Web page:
Apple anticipates a possible patent infringement lawsuit and files a declaratory judgment action before the California Court. Apple’s iPhones, iPads and Apple Watches do not infringe any patents for USB ports, the U.S. court is to clarify.
The defendant FISI – a wholly owned subsidiary of the defendant FISI Holdings – claims to own all rights, title and interest in twelve FISI patents for USB charging. According to Apple, the defendants have made statements claiming that Apple infringes the patents.
In the statement of claim of the declaratory judgment, Apple alleges that FISI is a pure patent exploitation company established solely for the purpose of generating revenue from patent infringement claims, in particular royalty income.
Patent exploitation companies aim at license income
Patent exploiters can colloquially be referred to as patent trolls. Patent trolls themselves do not produce anything, but merely market industrial property rights and subsequently sue other companies that use the patented technologies without a valid license agreement (see also Apple is to pay 145 million dollars to “Patenttroll” WiLan).
Decision provides security
A proactive action for declaratory judgment is common in patent infringement disputes. This is because license payments are often also discussed in patent infringement proceedings. A lengthy procedure can lead to very high costs for the suspected infringer. A declaratory judgment can de-escalate the situation and eliminate this uncertainty.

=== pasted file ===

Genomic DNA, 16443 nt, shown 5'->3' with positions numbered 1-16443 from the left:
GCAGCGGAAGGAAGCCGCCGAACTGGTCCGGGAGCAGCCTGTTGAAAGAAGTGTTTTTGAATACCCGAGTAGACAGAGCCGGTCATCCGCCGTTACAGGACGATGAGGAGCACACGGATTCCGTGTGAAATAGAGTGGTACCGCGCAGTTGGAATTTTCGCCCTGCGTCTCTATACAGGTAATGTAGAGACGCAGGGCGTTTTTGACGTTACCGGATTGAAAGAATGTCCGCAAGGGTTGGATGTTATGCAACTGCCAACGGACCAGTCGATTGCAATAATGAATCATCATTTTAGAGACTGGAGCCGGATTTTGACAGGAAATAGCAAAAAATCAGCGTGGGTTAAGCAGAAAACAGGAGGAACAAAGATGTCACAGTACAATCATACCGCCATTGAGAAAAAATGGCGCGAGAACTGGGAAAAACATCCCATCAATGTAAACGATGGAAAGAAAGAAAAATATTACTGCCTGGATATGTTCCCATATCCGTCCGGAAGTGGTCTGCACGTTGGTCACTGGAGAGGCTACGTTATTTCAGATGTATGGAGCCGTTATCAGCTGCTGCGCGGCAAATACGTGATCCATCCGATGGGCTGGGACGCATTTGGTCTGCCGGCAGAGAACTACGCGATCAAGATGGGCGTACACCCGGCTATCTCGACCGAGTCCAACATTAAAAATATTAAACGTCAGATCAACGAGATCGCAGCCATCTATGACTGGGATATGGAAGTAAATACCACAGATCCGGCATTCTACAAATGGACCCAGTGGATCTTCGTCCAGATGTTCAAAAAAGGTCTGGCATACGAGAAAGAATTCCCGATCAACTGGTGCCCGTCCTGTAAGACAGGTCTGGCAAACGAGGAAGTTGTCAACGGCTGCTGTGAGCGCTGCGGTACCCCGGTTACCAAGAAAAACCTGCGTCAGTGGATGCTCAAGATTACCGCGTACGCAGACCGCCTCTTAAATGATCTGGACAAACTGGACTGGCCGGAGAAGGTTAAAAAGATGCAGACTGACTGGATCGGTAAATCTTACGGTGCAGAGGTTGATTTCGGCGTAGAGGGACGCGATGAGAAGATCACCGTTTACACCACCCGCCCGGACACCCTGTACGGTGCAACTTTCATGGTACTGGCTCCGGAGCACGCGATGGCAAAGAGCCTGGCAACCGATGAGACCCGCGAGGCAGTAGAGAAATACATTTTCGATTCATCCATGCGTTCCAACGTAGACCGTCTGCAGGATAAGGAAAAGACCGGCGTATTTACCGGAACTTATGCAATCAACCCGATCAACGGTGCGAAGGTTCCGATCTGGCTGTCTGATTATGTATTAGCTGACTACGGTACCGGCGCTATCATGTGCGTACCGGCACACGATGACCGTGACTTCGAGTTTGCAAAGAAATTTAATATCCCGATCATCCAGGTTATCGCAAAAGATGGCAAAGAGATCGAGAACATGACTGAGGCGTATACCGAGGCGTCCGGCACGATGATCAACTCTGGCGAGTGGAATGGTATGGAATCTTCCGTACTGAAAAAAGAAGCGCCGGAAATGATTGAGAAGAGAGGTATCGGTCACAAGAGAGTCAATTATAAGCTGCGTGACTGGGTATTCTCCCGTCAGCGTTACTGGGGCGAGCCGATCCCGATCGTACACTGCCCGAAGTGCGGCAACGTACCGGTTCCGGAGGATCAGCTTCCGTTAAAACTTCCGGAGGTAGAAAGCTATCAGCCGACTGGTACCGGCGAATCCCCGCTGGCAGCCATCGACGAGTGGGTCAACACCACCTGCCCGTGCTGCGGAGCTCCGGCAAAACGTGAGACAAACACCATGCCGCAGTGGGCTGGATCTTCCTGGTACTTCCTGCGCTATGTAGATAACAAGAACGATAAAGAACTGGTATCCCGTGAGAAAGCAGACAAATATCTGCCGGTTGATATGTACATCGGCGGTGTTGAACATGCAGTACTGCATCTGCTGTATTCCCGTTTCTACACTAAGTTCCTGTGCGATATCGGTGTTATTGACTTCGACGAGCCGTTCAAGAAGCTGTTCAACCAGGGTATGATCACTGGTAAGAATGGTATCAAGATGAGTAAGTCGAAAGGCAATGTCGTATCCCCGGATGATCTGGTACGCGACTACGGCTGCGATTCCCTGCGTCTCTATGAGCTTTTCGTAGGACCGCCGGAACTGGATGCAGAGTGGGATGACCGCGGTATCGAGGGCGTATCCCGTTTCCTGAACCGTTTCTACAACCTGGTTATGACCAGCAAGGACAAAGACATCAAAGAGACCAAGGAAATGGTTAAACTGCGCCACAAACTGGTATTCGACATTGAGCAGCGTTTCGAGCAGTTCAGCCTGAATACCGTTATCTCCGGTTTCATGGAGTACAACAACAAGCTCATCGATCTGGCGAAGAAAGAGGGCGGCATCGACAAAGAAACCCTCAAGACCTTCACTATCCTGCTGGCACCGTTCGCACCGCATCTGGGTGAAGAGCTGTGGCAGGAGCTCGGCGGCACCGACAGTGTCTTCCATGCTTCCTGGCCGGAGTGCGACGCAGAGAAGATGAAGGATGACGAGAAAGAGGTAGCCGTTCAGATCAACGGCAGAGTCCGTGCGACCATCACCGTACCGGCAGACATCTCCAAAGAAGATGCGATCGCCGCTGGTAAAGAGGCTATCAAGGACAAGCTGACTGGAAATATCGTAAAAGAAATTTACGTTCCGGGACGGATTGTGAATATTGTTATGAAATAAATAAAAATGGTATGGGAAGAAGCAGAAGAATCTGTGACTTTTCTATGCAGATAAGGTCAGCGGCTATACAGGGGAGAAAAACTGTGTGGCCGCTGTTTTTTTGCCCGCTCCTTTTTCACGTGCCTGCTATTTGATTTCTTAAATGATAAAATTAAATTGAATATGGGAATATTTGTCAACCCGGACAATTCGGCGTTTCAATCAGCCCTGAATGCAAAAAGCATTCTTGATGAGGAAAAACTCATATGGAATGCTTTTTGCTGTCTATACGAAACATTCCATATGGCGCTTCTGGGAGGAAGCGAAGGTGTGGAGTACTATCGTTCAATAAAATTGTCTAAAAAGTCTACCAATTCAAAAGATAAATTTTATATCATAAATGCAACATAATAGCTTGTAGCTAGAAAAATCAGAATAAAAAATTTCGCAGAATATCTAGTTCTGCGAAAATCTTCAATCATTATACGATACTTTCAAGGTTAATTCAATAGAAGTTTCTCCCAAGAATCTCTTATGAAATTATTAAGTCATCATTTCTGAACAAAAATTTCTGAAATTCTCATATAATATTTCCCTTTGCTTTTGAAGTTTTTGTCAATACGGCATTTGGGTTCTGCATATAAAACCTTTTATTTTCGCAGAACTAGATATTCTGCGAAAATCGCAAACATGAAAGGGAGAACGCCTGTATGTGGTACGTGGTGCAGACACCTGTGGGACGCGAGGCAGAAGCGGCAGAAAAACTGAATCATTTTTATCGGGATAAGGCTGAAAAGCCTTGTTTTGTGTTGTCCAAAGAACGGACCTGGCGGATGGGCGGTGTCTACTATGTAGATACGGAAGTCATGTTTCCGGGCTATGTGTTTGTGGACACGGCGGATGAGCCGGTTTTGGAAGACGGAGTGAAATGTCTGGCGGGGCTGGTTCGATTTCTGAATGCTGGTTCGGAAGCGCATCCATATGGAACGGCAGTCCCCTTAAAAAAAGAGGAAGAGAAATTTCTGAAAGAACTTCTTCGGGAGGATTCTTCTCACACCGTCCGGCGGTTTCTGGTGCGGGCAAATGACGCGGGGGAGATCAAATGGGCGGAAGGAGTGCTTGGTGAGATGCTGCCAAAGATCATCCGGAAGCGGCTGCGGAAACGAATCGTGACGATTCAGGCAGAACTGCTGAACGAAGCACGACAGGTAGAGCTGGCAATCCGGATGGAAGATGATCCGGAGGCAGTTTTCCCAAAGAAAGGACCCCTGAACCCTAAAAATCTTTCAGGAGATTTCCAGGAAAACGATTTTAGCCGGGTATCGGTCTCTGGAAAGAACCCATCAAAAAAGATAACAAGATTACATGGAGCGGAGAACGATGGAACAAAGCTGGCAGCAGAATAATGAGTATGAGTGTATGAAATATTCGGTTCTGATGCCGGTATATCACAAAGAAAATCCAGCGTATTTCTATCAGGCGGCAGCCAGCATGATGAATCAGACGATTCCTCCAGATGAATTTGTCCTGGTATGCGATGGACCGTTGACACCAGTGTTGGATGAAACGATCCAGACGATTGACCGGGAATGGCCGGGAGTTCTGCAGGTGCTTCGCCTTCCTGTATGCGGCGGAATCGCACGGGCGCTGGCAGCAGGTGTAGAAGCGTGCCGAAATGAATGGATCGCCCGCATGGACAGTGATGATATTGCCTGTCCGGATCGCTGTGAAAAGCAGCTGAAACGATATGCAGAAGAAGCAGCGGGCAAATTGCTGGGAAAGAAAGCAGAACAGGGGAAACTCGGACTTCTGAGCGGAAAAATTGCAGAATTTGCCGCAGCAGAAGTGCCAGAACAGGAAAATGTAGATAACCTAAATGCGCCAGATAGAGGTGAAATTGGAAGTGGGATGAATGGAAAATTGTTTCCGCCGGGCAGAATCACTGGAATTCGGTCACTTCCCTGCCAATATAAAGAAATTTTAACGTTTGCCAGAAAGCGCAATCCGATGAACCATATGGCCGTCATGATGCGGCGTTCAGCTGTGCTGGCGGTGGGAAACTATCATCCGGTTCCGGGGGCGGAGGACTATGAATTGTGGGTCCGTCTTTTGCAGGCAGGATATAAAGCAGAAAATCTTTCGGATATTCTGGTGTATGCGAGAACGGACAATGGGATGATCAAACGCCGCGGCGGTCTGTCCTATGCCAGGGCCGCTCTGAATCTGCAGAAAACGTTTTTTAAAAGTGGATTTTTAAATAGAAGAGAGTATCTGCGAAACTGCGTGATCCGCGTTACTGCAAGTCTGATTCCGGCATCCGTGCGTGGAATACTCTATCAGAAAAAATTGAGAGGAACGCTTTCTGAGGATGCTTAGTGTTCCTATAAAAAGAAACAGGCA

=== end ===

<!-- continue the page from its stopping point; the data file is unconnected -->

FISI claimed through letters, complaint tables, telephone calls and personal meetings with Apple employees that certain Apple products violated the patents and that Apple needed a license for the patents, according to Apple’s declaratory action. There are twelve FISI patents for USB charging originally filed by Research in Motion, the manufacturer of the Blackberry.
Apple: No patent infringement by Apple’s Lightning® devices
With the declaratory action, Apple now wants to clarify in court that its own hardware does not infringe the patents taken over from FISI. The patent infringement relates to certain techniques for charging via USB and USB 2.0 ports, but Apple argues that iPhones use a Lightning port rather than a USB port.
In 2012, Apple introduced its proprietary 8-pin digital Lightning® in data and power connectivity technology. Apple’s power supplies and Lightning® devices do not violate these patents, Apple claims, including iPhones, iPads and Apple Watches. The required declaratory judgment before the United States District Court Northern District of California (5:19-cv-0068) is intended to confirm this assessment.
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